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Plagued With Out-Of-State Pill Seekers, Missouri Considers Prescription Drug Monitoring


Several years ago, Missouri State Representative Holly Rehder’s daughter struggled with prescription drug abuse. “She had cut her thumb at work and went and got stitches and got a prescription,” Rehder recalls. When her prescription ran out she continued using the pain killers, says Rehder, “because they were so easy to obtain.”

Now, Rehder is sponsoring a bill to make it harder for addicts to obtain drugs in Missouri.

It would establish a prescription drug monitoring program. Missouri is the only state in the nation that has not implemented such a program. Prescription drug monitoring databases track prescriptions of medications with potential for abuse – such as opioid painkillers – in order to prevent patients from obtaining multiple prescriptions from different doctors and filling them at the same time, a practice known as “doctor shopping.”

Because it’s the only state that does not yet have a database, Missouri has become a magnet for those seeking drugs from out of state. Both law enforcement and pharmacists struggle to contain the problem and say a monitoring program would help.

“We‘ve become an attractive marketplace for those who are seeking to get drugs,” says Scott Collier diversion program manager of the Drug Enforcement Agency’s St. Louis Division. He says the agency often hears from from pharmacists reporting suspicious activities, including van-loads of people showing up carrying multiple prescriptions from an out-of-state physician.

Erica Hopkins-Wadlow manages a pharmacy in Columbia, Mo.  As President of the Missouri Pharmacy Association, Hopkins-Wadlow has advocated for establishing a prescription drug monitoring program in Missouri.
Credit Bram Sable-Smith / KBIA
Erica Hopkins-Wadlow manages a pharmacy in Columbia, Mo. As President of the Missouri Pharmacy Association, Hopkins-Wadlow has advocated for establishing a prescription drug monitoring program in Missouri.

  Missouri Pharmacy Association President Erica Hopkins-Wadlow says many pharmacists work hard to prevent this kind of prescription drug abuse.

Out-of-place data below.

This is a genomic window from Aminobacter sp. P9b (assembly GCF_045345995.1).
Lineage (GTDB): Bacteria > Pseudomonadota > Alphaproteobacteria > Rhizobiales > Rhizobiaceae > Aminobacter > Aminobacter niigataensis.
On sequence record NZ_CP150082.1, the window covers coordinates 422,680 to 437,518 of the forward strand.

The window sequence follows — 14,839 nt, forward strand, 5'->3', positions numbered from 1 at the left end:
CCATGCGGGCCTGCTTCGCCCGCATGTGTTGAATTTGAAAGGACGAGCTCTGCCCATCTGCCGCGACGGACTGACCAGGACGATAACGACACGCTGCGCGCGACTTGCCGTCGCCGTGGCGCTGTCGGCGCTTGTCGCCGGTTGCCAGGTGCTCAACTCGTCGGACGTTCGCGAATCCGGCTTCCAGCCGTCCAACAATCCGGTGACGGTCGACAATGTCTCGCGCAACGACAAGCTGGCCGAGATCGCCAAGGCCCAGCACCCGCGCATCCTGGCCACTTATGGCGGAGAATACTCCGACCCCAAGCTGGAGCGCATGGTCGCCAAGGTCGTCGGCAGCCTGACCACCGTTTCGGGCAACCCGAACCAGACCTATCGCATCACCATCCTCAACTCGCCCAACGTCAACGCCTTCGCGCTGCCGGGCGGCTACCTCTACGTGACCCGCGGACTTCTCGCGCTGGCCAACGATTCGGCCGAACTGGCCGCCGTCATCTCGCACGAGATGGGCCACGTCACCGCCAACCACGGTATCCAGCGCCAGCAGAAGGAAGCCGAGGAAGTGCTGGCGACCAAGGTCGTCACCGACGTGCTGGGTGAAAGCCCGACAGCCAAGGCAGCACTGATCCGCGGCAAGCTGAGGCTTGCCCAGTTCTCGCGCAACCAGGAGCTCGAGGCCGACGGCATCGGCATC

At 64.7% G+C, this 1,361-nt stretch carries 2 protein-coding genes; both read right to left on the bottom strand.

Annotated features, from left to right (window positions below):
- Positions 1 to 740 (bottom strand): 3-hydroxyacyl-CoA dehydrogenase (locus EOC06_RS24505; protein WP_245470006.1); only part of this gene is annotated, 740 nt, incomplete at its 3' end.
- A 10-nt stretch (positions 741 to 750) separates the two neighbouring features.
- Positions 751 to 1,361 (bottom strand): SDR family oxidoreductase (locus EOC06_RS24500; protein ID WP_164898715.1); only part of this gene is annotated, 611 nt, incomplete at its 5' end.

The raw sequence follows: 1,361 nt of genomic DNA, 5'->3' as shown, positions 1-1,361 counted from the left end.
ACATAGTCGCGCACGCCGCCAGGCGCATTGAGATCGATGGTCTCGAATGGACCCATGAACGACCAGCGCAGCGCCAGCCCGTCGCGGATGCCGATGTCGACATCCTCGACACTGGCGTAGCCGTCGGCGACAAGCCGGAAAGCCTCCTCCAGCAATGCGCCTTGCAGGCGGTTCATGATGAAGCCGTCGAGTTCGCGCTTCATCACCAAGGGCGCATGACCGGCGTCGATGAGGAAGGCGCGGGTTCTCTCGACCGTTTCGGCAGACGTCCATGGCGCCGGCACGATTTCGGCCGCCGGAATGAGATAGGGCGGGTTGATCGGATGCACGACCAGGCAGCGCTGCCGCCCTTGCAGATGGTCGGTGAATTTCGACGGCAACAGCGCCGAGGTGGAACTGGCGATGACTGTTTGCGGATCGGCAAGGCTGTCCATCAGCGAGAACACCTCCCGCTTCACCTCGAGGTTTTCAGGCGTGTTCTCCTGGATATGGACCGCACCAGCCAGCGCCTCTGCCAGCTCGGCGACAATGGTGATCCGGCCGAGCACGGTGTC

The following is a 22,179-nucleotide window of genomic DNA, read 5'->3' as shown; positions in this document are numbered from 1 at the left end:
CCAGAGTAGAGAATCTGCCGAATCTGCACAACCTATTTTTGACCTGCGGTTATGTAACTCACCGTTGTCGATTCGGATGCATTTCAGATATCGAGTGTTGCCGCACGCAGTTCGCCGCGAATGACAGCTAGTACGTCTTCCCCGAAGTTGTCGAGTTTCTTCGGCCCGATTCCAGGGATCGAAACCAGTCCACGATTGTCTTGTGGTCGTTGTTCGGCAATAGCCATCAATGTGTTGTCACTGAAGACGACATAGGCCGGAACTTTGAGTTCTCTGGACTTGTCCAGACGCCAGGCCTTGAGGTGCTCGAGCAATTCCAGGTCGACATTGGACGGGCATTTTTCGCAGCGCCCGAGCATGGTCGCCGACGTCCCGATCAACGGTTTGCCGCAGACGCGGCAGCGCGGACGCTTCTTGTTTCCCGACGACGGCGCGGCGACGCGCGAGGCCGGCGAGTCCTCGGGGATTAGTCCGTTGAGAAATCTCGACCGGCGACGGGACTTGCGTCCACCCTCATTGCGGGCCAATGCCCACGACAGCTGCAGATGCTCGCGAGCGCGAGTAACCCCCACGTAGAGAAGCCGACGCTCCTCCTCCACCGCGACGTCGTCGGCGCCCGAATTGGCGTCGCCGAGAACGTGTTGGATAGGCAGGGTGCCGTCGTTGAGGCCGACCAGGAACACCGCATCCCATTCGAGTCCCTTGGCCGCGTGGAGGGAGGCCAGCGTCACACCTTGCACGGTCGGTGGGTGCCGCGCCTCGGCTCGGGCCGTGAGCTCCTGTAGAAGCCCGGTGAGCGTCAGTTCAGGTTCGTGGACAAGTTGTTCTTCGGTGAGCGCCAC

“Who [else] is going to do it?” she asked, adding that law enforcement only gets involved after something had already happened – abuse or even an overdose.

During her workday as a pharmacist in Columbia, Mo., Hopkins-Wadlow checks insurance databases, calls hospital emergency departments, and even reports suspicious activities to law enforcement. It would be easier, she says, for her to consult a single database.

  This is the third year in a row Rehder has tried to get a prescription drug monitoring bill passed. Previous attempts to pass prescription drug monitoring legislations have been blocked in the Senate over concerns about storing private information. This year that chamber has already passed its own version of the bill.

According to a study from the Trust for America’s Health, Missouri has the seventh highest drug overdose rate in the county. Most of those deaths stem from prescription drug abuse.

The same report gave Missouri’s addiction prevention strategies only 3 stars out of 10 – tied with Nebraska for next to last in the country. Only South Dakota fared worse.

Other states started prescription drug monitoring programs as early as 2002 when the federal government started offering funding for them. Since then, there have been some promising results. In 2012 New York began requiring its prescribers to check the state’s database before prescribing painkillers, and in 2013 the state saw a 75 percent drop in patients seeking the same drug from multiple prescribers. Tennessee saw a 36 percent reduction in doctor shopping after implementing its prescription drug monitoring program in 2012.

Missouri’s law would be different from other states. In most other states, pharmacists or doctors can check the database directly. But in an effort to protect patient privacy, Missouri’s legislation would restrict access to a database to only the state’s Department of Health and Senior Services.

Pain management physicians would be required to send the State information on prescriptions they’ve written for controlled substances using encrypted messages.

Pharmacists would also submit information to the State before filling a prescription. The Department of Health and Senior Services would be responsible for sending a message to the pharmacists detailing whether or not there is a concern about filling the prescription.

Rheder is concerned about the feasibility and cost of implementing such a complex program, but she hopes to work out a solution in the House before the Missouri legislative session ends on May 15.

For pharmacist Hopkins-Wadlow, it can’t come soon enough. For now, she puts in extra effort to prevent addicts from obtaining pills, not because the law requires it, but because her conscience does.

“At the end of the day I have to feel okay with going to sleep at night,” she says.